PlanDeRaccordement Tue 17-Nov-20 16:50:43

I’m sorry for the loss of your DM. It can be overwhelming to handle the affairs while also grieving. I did pay a retainer to a solicitor to do probate for me when my DM passed away suddenly. Then I paid him an hourly rate for other things like questions as I managed and divided up her estate. I highly recommend not doing probate yourself. For me it was worth the £ and should be covered by your DMs estate, not your personal funds.

ElectiveAffinities Tue 17-Nov-20 16:44:50

I had a thread on here a few weeks ago asking about DIY probate and had lots of helpful replies. I hoped it was probably doable as there’s not much to wind up in the estate - literally just a house to report for probate (and DSis and I are pondering keeping it in the family anyway so possibly no open market sale to arrange).

We know we have up to £500,000 of IHT relief for DM, and our late DF had a nil-rate band trust in his will so in theory there shouldn’t be any issues (the property value, though unexpectedly well above what we imagined still shouldn't take us anywhere near paying IHT) but .....without going into details, I’ve had traumatic dealings with HMRC in the past and this is bringing it right back. I feel sick and anxious about it.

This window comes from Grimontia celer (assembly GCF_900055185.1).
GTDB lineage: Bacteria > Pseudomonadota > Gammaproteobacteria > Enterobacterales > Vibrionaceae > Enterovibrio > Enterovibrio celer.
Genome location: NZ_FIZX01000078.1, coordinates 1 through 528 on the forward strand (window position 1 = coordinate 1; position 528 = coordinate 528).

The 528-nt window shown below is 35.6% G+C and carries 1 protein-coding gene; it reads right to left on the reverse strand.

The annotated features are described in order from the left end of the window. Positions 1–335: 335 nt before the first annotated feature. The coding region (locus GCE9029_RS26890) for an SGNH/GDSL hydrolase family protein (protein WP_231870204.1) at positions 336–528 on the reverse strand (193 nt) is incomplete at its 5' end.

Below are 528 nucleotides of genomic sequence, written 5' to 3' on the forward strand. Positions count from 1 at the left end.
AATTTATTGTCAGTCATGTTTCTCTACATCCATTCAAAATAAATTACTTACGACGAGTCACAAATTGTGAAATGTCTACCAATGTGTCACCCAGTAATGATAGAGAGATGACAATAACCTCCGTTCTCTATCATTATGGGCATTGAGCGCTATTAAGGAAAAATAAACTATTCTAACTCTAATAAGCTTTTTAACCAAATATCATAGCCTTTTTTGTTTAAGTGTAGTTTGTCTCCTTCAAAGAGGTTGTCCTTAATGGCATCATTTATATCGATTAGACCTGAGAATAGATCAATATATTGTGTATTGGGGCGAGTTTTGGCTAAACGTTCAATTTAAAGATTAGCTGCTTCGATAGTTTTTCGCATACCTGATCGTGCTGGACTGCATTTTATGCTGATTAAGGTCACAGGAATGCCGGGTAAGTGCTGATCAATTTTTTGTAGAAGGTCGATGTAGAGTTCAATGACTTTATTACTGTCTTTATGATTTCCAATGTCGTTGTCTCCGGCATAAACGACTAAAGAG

While still grieving my beloved DM, feeling very vulnerable and out of my depth, I’m terrified of getting it ‘wrong’ somehow with HMRC. I’m particularly worried about how DF’s nil-rate band trust works and how it’s reported to HMRC so his exemption is utilised. Every time I think about it there’s another question that seems hugely complicated and I just don’t know the answer.

The solicitor who handled my parents’ wills would need to be instructed by us before answering any questions and I don’t know whether they’d expect us to buy their off-the-shelf probate package (I’m still reluctant to pay £££ for this and feel out of control of the process and timing) - or would it be reasonable to expect them to respond to questions as they arise (which of course I’d expect to be billed for in whatever way they normally do)?

It all feels too much. I know I’m being a wuss but I’m getting myself in a state. Can someone wise and experienced calm me down a bit? Sorry for the long post sad